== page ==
Storm Lewis ’21 is committed to addressing issues related to food justice and climate change. For her Mellon Mays project, she’s researching farm-share programs and food initiatives. She’s also helping to plan programming for Smith’s designated Year on Climate Change.
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New Plan Supports Climate Action in All Aspects of Campus Life
The Smith College Study Group on Climate Change has released a report that recommends harnessing Smith’s unique strengths to address the complexities of climate change.
The result of a yearlong process of study and community engagement, the report makes recommendations for how to embed sustainable development in all aspects of college life—from campus operations to academics to financial investments. The report also supports specific targets for reducing greenhouse gas emissions, and a focus on climate justice, including a yearlong initiative on women and climate change.
The board of trustees received the report and endorsed its core principle: “Climate change is an urgent, complex problem. Human activities are pushing the climate beyond the range of conditions experienced over the last few million years and toward abrupt, unpredictable, highly damaging and potentially irreversible impacts. Effective responses will require ambitious, multifaceted plans of action.”
The study group’s recommendations offer action steps in five major areas:
- Academics Create new academic offerings and further infuse climate change and sustainable development concepts across the curriculum, while enhancing experiential learning opportunities for students.
- Campus Programming Expand opportunities for students to participate in climate-action initiatives outside of the classroom and to live more sustainably on campus.
- Campus Operations Aggressively pursue the college’s commitment to net-zero greenhouse gas emissions by 2030.
- Investments Address climate change in the context of Smith’s endowment investments.
- Institutional Change Develop sustainability and climate-change initiatives that model ideal institutional behavior.
Study group co-chair Michael Howard, Smith’s vice president for finance and administration, noted that the recommendations align with the goals of the college’s new strategic plan, which commits Smith to taking on complex, urgent problems.
“Another positive is that we already have a strong infrastructure of people interested in this work on climate change that we can build upon,” Howard said.
Here’s what else Howard and professor of geosciences Amy Rhodes—co-chair of the study group—had to say about Smith’s approach to climate change.
How is the new plan for addressing climate change ‘uniquely Smith?’
Amy Rhodes: “The report builds on Smith’s strengths by merging what happens in the classroom with what happens in campus operations. The recommendations offer opportunities for students to work on sustainability projects and offer ideas for improvements, then have those ideas circle back to operations. If the college moves toward a ground-source heating system, for example, we would expect students to be part of that process.”
Michael Howard: “Another aspect that is uniquely Smith is that the study group went about this work as an integrated team of students, faculty, staff, trustees and alumnae. We talked to literally hundreds of members of our community as part of our outreach efforts. The recommendations reflect the involvement of all of those constituencies, and blur the boundaries between departments and disciplines in a way that’s to our benefit.”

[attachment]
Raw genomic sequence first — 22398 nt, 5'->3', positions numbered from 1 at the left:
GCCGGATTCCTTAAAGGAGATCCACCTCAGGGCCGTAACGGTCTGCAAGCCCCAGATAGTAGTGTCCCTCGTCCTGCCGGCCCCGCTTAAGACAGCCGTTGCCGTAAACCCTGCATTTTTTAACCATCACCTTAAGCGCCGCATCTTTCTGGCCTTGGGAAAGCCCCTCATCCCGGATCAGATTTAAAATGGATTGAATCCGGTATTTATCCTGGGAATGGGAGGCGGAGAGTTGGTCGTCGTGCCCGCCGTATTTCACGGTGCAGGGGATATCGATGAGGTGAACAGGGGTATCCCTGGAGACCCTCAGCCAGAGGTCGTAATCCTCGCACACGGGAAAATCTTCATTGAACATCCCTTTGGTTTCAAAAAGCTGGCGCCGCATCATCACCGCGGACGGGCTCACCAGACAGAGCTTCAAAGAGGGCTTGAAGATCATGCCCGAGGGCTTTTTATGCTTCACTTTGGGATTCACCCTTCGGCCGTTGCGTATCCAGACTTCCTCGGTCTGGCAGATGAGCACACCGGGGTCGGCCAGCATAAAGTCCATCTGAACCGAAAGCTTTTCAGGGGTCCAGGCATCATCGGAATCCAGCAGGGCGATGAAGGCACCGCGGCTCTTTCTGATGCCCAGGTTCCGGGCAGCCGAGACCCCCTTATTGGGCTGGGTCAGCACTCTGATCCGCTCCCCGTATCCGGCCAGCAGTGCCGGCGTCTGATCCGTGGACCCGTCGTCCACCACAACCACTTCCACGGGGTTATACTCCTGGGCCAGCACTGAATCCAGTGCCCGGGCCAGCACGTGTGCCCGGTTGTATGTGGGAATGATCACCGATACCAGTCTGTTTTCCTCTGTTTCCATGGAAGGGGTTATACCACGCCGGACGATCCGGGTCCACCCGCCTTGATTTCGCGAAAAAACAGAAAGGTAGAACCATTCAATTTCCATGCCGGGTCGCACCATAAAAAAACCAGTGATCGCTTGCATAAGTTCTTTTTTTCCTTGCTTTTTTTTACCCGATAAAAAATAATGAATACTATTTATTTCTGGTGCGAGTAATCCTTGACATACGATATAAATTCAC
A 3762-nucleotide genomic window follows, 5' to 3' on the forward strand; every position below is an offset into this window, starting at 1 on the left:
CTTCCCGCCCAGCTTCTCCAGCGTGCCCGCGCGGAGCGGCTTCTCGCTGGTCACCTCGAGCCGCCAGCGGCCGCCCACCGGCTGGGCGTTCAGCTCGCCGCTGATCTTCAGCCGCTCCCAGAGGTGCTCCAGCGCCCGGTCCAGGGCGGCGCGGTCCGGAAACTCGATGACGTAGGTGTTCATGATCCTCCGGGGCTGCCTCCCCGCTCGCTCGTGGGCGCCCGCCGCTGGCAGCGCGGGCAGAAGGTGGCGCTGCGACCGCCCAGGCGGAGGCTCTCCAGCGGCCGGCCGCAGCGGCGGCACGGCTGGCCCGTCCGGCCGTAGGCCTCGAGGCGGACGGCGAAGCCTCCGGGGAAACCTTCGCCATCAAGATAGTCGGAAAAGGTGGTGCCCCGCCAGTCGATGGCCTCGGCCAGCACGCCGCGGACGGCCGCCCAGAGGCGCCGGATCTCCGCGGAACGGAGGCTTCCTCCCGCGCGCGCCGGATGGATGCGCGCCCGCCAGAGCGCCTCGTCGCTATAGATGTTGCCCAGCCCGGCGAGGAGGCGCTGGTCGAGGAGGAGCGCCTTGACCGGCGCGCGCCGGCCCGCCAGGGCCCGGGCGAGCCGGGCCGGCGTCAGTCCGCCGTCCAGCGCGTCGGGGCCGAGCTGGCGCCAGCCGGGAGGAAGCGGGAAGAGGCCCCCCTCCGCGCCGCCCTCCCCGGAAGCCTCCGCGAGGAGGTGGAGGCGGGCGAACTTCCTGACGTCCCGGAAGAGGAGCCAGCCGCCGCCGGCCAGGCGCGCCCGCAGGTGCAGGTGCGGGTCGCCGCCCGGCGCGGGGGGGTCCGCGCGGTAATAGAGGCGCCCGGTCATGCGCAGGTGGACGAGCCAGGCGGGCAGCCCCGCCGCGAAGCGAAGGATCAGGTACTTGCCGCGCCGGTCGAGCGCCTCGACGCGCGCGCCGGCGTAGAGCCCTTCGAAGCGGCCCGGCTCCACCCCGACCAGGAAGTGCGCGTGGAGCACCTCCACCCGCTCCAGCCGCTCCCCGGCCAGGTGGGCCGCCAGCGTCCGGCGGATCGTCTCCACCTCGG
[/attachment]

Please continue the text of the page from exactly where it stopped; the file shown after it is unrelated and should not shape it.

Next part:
What do you see as major takeaways from the report?
Rhodes: “The expansion of climate change and sustainability throughout the curriculum is key. These recommendations mean strengthening faculty climate expertise in the humanities, social sciences and sciences, and bringing those issues into more courses. What was perhaps most exciting to people during our playback sessions was the recommendation for a yearlong focus on women and climate change. That’s a program we will be gearing up for—one that fits with our educational mission as a women’s liberal arts college.”
Howard: “This report represents a bold approach blended with a sense of pragmatism. The recommendations set extremely ambitious goals that are also grounded in the way the world works now. We will be looking at what we can do to make immediate progress on dealing with climate change—opportunities to mitigate the impact at the college—while also exploring how Smith can contribute to solutions beyond our campus.”
Are there recommendations regarding the college’s endowment?
Howard: “The most important thing for people to understand is that the choices we make in how we manage our endowment need to be consistent with the mission and values of the college. Through our work, we concluded that actions the college takes as an investor can be an effective component of a comprehensive program in response to climate change. We see our endowment as one way we can think about responding to climate change. The series of recommendations about investing acknowledge the fiduciary role of the college’s Investment Committee, and offer some exciting opportunities for impact investing, which means investing in clean energy—including solar and wind. We see great opportunities to do more in those areas.”
Will the locus of work on climate change move to others at Smith, now that the study group has concluded its work?
Rhodes: “We will be working with President Kathleen McCartney and other college leadership to help implement these recommendations. Through the work of the Study Group on Climate Change we’ve heard a mandate from the community to keep the college engaged and making significant progress on these issues. This report is really about the future of Smith College—about what our prospective students will see and what students will be doing on campus for years to come. Climate change is an issue that touches everyone.”